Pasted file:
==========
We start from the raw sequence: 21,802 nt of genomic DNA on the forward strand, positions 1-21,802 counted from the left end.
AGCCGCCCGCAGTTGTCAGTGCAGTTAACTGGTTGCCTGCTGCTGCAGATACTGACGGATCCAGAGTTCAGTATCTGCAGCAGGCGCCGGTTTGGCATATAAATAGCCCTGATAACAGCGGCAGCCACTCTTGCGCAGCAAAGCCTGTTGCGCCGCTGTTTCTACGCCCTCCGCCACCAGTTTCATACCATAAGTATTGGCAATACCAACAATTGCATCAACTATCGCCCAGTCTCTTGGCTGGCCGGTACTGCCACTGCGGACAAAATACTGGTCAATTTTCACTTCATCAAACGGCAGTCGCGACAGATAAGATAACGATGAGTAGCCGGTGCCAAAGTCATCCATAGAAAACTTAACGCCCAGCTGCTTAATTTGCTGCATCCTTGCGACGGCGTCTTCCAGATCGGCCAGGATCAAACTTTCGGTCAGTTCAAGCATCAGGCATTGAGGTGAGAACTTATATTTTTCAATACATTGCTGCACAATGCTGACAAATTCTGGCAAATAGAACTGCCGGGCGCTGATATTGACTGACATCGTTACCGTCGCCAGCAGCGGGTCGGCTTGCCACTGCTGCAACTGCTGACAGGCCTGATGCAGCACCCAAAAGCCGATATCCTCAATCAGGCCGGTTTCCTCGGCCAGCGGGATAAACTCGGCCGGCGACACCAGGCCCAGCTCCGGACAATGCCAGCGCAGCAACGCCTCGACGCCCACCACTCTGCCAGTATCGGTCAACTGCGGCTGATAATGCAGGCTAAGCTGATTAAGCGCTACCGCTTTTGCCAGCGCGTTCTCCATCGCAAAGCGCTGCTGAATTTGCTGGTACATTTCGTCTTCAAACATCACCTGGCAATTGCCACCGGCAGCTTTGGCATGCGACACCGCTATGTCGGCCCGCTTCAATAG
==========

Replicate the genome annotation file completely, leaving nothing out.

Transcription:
We start from the raw sequence: 21,802 nt of genomic DNA on the forward strand, positions 1-21,802 counted from the left end.
AGCCGCCCGCAGTTGTCAGTGCAGTTAACTGGTTGCCTGCTGCTGCAGATACTGACGGATCCAGAGTTCAGTATCTGCAGCAGGCGCCGGTTTGGCATATAAATAGCCCTGATAACAGCGGCAGCCACTCTTGCGCAGCAAAGCCTGTTGCGCCGCTGTTTCTACGCCCTCCGCCACCAGTTTCATACCATAAGTATTGGCAATACCAACAATTGCATCAACTATCGCCCAGTCTCTTGGCTGGCCGGTACTGCCACTGCGGACAAAATACTGGTCAATTTTCACTTCATCAAACGGCAGTCGCGACAGATAAGATAACGATGAGTAGCCGGTGCCAAAGTCATCCATAGAAAACTTAACGCCCAGCTGCTTAATTTGCTGCATCCTTGCGACGGCGTCTTCCAGATCGGCCAGGATCAAACTTTCGGTCAGTTCAAGCATCAGGCATTGAGGTGAGAACTTATATTTTTCAATACATTGCTGCACAATGCTGACAAATTCTGGCAAATAGAACTGCCGGGCGCTGATATTGACTGACATCGTTACCGTCGCCAGCAGCGGGTCGGCTTGCCACTGCTGCAACTGCTGACAGGCCTGATGCAGCACCCAAAAGCCGATATCCTCAATCAGGCCGGTTTCCTCGGCCAGCGGGATAAACTCGGCCGGCGACACCAGGCCCAGCTCCGGACAATGCCAGCGCAGCAACGCCTCGACGCCCACCACTCTGCCAGTATCGGTCAACTGCGGCTGATAATGCAGGCTAAGCTGATTAAGCGCTACCGCTTTTGCCAGCGCGTTCTCCATCGCAAAGCGCTGCTGAATTTGCTGGTACATTTCGTCTTCAAACATCACCTGGCAATTGCCACCGGCAGCTTTGGCATGCGACACCGCTATGTCGGCCCGCTTCAATAG